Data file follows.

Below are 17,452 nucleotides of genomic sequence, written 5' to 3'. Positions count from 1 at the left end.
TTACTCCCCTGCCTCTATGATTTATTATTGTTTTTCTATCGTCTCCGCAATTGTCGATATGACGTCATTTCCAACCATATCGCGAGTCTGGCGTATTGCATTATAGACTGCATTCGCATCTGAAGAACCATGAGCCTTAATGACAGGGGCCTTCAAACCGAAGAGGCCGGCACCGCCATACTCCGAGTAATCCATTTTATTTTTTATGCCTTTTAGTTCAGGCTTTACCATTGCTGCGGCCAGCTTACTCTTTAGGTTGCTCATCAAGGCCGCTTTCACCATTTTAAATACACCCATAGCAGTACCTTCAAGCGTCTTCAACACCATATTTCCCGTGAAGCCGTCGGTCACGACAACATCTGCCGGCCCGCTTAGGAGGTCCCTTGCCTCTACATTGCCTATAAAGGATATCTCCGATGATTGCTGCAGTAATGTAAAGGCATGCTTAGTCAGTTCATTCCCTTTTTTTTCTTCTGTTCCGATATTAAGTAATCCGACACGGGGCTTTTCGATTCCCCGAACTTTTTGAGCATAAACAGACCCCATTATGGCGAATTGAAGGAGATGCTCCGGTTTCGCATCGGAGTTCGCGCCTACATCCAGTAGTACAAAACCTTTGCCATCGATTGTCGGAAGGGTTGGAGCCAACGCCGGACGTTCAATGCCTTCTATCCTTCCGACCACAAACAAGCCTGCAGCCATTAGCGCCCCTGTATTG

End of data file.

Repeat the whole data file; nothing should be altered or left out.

Below are 17,452 nucleotides of genomic sequence, written 5' to 3'. Positions count from 1 at the left end.
TTACTCCCCTGCCTCTATGATTTATTATTGTTTTTCTATCGTCTCCGCAATTGTCGATATGACGTCATTTCCAACCATATCGCGAGTCTGGCGTATTGCATTATAGACTGCATTCGCATCTGAAGAACCATGAGCCTTAATGACAGGGGCCTTCAAACCGAAGAGGCCGGCACCGCCATACTCCGAGTAATCCATTTTATTTTTTATGCCTTTTAGTTCAGGCTTTACCATTGCTGCGGCCAGCTTACTCTTTAGGTTGCTCATCAAGGCCGCTTTCACCATTTTAAATACACCCATAGCAGTACCTTCAAGCGTCTTCAACACCATATTTCCCGTGAAGCCGTCGGTCACGACAACATCTGCCGGCCCGCTTAGGAGGTCCCTTGCCTCTACATTGCCTATAAAGGATATCTCCGATGATTGCTGCAGTAATGTAAAGGCATGCTTAGTCAGTTCATTCCCTTTTTTTTCTTCTGTTCCGATATTAAGTAATCCGACACGGGGCTTTTCGATTCCCCGAACTTTTTGAGCATAAACAGACCCCATTATGGCGAATTGAAGGAGATGCTCCGGTTTCGCATCGGAGTTCGCGCCTACATCCAGTAGTACAAAACCTTTGCCATCGATTGTCGGAAGGGTTGGAGCCAACGCCGGACGTTCAATGCCTTCTATCCTTCCGACCACAAACAAGCCTGCAGCCATTAGCGCCCCTGTATTG